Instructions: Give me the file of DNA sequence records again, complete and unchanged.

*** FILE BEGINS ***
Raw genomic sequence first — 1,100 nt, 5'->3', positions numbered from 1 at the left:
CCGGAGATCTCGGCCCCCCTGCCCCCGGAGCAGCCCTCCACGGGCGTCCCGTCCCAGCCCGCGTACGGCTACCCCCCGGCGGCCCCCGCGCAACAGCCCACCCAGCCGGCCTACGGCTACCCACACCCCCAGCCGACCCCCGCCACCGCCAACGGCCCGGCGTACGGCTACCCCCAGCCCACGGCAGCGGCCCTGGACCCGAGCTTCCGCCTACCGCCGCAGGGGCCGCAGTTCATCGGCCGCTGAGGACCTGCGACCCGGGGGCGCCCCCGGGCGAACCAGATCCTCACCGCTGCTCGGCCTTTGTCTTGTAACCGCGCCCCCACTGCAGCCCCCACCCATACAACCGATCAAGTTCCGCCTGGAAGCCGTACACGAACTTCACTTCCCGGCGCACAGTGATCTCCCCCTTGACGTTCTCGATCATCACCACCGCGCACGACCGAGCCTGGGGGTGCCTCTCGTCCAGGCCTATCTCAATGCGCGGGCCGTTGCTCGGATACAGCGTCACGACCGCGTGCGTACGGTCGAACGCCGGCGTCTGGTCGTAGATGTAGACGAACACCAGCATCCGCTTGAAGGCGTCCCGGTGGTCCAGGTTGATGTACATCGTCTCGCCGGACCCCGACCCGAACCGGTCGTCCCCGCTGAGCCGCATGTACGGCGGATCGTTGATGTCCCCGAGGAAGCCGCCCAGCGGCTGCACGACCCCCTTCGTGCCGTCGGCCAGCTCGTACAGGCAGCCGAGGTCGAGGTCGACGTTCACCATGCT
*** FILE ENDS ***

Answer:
Raw genomic sequence first — 1,100 nt, 5'->3', positions numbered from 1 at the left:
CCGGAGATCTCGGCCCCCCTGCCCCCGGAGCAGCCCTCCACGGGCGTCCCGTCCCAGCCCGCGTACGGCTACCCCCCGGCGGCCCCCGCGCAACAGCCCACCCAGCCGGCCTACGGCTACCCACACCCCCAGCCGACCCCCGCCACCGCCAACGGCCCGGCGTACGGCTACCCCCAGCCCACGGCAGCGGCCCTGGACCCGAGCTTCCGCCTACCGCCGCAGGGGCCGCAGTTCATCGGCCGCTGAGGACCTGCGACCCGGGGGCGCCCCCGGGCGAACCAGATCCTCACCGCTGCTCGGCCTTTGTCTTGTAACCGCGCCCCCACTGCAGCCCCCACCCATACAACCGATCAAGTTCCGCCTGGAAGCCGTACACGAACTTCACTTCCCGGCGCACAGTGATCTCCCCCTTGACGTTCTCGATCATCACCACCGCGCACGACCGAGCCTGGGGGTGCCTCTCGTCCAGGCCTATCTCAATGCGCGGGCCGTTGCTCGGATACAGCGTCACGACCGCGTGCGTACGGTCGAACGCCGGCGTCTGGTCGTAGATGTAGACGAACACCAGCATCCGCTTGAAGGCGTCCCGGTGGTCCAGGTTGATGTACATCGTCTCGCCGGACCCCGACCCGAACCGGTCGTCCCCGCTGAGCCGCATGTACGGCGGATCGTTGATGTCCCCGAGGAAGCCGCCCAGCGGCTGCACGACCCCCTTCGTGCCGTCGGCCAGCTCGTACAGGCAGCCGAGGTCGAGGTCGACGTTCACCATGCT